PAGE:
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December 18.

Three companies of the Cameron Dragoons, under Major S. E. Smith, commanded respectively by Capt. Wilson, Company F; Lieut. Stetson, Company H; and Lieut. Hess, Company C, went on a scout on the roads leading to Fairfax Court House and Hunter's Mills, Va. When within a mile and a half of Fairfax, these tree officers, with eight privates, as an advance guard, encountered an equal number of the rebel cavalry. Instantly they gave chase, but the rebels fled, seeking the cover of a wood near by. In the chase they passed through an orchard, when one of the rebels dismounted under an apple tree, and, with his carbine, a five-shooter, rested against a tree and fired three shots at Major Smith. Fortunately none of them took effect. After vainly endeavoring to draw the rebels from the wood, the party rejoined the main body under the direction of the major, and rode to Vienna, and thence to Hunter's Mills. When near the latter place, Capt. Wilson and Lieut. Stetson discovered a rebel who was endeavoring to make his escape. They dashed off after him and soon returned into camp with him as a prisoner. When introduced to Gen. Hancock, the latter said : “Ah! Vollin, I am glad to see you — we have been looking for you for some time past.” He is said to be a spy, and a most notoriouspicket murderer.--Philadelphia Press, December 20.

The United States Marshal Hiram Dunn arrested at St. Albans, Vt., Mrs. Meyer, the wife of a German Jew residing in New York, who had been acting as a messenger between the rebels who congregate in Montreal and the South. She was extremely violent for a few minutes, but found it best to put up with what could not be avoided, and submitted to an examination of her person and trunk by some ladies. The result was the discovery of a package of letters containing important treasonable correspondence.--Burlington Free Press.

The English journals of this day contain comments upon the Message of President Lincoln to Congress. The document is generally attacked, and comparisons are drawn between it and the one lately emanating from Jeff. Davis — much to its disadvantage, the English newspapers contend. The point made of the President's silence relative to the Trent affair is that it is indicative of immediate war — the exceptions to this view being few. It appears to be difficult for the English press to accept any other solution of the Trent difficulty but that of war. The Observer, the Ministerial organ, says that England wishes for peace, but that she will gain by war, as it will enable her to rectify her American frontiers, open the ports of the South, and give a lesson to the United States. A rumor was current that the blocking up of Charleston harbor with stone was likely to lead to difficulty; that England's warlike preparations would continue lin view thereof, and that her demands did not end with the surrender of Mason and Slidell. The war preparations in England continue unabated.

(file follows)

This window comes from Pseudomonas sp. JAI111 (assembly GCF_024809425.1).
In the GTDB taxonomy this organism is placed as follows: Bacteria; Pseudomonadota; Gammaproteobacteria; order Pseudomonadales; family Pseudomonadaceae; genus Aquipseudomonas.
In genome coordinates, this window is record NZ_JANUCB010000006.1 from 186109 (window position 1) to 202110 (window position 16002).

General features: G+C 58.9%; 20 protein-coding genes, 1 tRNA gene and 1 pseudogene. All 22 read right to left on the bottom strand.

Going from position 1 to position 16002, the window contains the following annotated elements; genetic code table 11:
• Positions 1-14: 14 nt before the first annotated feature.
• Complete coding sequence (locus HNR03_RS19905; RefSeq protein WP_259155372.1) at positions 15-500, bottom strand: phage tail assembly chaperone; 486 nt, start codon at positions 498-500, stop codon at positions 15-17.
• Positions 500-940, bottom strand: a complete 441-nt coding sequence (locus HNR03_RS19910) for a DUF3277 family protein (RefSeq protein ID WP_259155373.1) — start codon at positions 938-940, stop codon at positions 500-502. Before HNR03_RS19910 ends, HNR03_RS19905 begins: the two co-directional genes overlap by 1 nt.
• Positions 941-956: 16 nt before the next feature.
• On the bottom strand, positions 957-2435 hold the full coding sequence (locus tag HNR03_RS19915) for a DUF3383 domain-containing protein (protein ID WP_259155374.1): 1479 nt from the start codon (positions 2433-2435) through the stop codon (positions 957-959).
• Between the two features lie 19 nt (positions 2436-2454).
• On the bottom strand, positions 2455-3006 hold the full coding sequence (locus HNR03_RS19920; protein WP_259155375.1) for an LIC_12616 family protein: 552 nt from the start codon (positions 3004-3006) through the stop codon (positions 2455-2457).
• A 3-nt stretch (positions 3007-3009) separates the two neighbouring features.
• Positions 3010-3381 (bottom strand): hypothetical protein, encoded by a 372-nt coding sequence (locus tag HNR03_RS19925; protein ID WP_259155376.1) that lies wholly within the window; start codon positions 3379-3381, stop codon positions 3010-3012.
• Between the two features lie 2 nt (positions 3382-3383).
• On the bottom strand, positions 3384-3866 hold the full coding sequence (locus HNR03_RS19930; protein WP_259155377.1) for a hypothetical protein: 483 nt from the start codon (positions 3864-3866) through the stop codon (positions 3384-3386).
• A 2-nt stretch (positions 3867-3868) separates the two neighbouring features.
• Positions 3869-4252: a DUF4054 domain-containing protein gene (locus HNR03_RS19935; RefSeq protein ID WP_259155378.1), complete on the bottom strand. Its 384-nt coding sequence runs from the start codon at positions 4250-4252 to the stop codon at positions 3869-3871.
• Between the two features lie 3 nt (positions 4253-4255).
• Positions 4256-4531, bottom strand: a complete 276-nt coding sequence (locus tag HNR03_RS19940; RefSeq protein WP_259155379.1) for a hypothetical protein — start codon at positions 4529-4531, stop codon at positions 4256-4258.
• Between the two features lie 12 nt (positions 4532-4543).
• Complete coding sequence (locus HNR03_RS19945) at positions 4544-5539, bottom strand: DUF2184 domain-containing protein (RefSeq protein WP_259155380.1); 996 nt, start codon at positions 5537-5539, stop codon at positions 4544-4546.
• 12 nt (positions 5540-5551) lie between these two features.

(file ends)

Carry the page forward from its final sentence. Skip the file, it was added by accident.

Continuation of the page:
In France the view of the President's Message was somewhat similar to that held in England. The general opinion appeared to be that war was inevitable. A circular has been sent by the Emperor to the European Powers, declaring that the arrest of Mason and Slidell is contrary to principles regarded as essential to the security of neutral flags, and stating that the French Government deemed it necessary to submit this opinion to the Cabinet at Washington, in order to determine it to make concessions which the French Government deemed indispensable.

A detachment of Gen. Pope's forces, under command of Col. J. C. Davis and Major Marshall, surprised a rebel camp at Millford, a little north of Warrensburgh, Mo., this afternoon, and, surrounding the enemy, forced them to surrender. Thirteen hundred prisoners, including three colonels, seventeen captains, one thousand stand of arms, one thousand horses, sixty-five wagons, and a large quantity of tents, baggage, and supplies Were captured. The Nationals lost two killed and eight wounded.--(Doc. 231.)

A reconnoitring expedition, under command of Commander Drayton, U. S. N., left Port Royal, S. C., on the 16th inst., and the next day sailed up the North Edisto River, S. C. On Edisto Island fortifications were discovered, which, on landing, were found to be deserted. The expedition then sailed up a small creek to the town of Rockville, S. C., from [115] which, at about a mile's distance, was a rebel camp. This camp was unoccupied, and over forty tents were taken possession of, the most valuable part of the camp equipage having been removed by negroes. This morning the expedition ran down to the South Edisto, S. C., and, proceeding up the river, found on Edisto Island some deserted fortifications — the guns having been removed. The expedition then anchored in the North Edisto again.--(Doc. 232.)

The Common Council of New Haven, Ct., this evening passed resolutions requesting the Governor of the State to cause the immediate construction of fortifications at New Haven harbor. The Governor had authority from the Legislature to establish a depot of arms and ammunition at New Haven.

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